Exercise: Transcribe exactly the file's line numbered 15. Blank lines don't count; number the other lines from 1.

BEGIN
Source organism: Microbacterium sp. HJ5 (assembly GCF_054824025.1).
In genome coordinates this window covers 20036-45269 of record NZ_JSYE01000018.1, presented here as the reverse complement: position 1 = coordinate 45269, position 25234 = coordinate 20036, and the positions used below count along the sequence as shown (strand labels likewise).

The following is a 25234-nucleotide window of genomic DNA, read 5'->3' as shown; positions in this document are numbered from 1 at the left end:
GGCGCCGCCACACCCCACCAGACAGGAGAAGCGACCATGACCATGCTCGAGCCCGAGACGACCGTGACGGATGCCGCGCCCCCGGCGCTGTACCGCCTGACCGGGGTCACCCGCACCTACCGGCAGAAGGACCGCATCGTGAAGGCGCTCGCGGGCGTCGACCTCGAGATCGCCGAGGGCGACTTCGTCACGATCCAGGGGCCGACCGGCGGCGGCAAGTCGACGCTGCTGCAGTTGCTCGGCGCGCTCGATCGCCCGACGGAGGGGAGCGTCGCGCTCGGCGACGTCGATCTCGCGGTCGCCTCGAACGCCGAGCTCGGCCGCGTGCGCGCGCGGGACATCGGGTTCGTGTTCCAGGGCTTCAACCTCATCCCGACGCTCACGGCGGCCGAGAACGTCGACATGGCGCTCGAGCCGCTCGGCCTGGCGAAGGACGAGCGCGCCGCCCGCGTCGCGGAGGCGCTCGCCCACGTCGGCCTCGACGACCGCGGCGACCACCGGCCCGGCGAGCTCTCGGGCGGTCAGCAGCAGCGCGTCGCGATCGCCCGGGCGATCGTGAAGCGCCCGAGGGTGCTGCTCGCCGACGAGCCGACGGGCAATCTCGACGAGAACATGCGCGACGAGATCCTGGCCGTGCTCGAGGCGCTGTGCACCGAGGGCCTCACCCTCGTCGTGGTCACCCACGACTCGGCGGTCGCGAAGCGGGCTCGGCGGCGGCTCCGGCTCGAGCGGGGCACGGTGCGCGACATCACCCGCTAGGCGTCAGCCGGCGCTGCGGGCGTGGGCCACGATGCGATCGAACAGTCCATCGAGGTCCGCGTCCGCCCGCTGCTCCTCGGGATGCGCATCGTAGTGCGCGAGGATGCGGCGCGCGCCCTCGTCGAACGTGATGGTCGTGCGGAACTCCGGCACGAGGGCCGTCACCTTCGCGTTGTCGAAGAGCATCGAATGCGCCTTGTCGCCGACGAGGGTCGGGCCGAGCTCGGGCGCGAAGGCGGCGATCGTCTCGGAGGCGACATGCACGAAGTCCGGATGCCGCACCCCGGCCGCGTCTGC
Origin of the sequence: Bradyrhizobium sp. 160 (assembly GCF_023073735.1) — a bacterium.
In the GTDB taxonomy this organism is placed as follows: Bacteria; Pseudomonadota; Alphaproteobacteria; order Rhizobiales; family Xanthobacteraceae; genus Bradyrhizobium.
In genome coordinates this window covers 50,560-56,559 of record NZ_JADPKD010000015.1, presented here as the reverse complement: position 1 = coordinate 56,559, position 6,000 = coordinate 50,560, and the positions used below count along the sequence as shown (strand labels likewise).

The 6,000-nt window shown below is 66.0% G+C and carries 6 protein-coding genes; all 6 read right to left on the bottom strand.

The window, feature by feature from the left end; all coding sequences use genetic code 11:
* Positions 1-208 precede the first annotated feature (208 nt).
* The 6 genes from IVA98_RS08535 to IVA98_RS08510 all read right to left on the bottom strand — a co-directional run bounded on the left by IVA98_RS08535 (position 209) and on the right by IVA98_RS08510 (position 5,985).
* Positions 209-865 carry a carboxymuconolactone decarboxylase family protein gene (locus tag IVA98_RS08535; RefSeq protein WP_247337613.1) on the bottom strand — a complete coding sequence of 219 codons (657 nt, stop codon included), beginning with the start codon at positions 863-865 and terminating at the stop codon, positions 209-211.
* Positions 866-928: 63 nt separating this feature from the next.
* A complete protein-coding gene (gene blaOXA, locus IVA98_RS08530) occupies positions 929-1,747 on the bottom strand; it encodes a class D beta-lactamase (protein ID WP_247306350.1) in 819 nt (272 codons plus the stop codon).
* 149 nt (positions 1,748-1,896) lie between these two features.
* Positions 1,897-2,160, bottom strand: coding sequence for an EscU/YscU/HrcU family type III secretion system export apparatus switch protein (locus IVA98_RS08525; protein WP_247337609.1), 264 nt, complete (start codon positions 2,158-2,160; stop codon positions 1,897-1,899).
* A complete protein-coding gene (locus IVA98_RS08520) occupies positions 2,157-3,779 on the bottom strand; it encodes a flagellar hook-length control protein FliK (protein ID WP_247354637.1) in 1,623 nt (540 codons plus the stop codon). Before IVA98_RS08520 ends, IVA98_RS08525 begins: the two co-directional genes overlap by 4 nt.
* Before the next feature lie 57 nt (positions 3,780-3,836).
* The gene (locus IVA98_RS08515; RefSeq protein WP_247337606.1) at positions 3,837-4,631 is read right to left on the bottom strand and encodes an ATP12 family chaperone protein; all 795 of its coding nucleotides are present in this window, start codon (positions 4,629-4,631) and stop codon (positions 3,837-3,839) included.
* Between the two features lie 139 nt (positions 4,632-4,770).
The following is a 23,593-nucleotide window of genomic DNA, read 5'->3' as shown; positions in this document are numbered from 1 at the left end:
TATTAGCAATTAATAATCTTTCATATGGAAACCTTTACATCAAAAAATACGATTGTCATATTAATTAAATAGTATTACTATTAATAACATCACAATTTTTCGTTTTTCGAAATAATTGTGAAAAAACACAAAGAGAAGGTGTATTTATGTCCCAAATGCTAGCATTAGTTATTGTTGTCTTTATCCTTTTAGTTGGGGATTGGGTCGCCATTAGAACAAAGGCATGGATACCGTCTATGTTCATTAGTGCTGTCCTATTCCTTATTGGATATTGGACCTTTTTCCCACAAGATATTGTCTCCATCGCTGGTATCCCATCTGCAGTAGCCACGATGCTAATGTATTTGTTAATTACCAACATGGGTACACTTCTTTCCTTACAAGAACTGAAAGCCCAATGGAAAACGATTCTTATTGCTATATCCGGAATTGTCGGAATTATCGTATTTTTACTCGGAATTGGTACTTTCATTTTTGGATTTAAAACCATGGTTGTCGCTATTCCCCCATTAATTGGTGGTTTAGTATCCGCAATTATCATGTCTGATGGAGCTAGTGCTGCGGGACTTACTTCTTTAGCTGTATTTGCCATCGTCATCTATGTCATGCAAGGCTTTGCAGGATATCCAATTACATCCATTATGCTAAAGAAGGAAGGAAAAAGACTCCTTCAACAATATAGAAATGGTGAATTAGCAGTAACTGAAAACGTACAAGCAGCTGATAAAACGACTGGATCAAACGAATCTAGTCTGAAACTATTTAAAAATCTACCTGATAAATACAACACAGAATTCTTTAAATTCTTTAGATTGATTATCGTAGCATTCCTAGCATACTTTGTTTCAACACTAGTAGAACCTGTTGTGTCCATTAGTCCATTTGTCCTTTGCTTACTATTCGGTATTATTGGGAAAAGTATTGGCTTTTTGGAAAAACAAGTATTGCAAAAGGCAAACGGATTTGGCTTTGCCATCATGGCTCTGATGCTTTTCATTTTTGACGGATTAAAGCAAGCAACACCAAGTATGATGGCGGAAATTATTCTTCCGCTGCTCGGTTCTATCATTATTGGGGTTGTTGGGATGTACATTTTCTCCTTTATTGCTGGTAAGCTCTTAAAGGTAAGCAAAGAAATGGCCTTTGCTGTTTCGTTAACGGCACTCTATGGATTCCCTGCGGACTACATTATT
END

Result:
* 149 nt (positions 1,748-1,896) lie between these two features.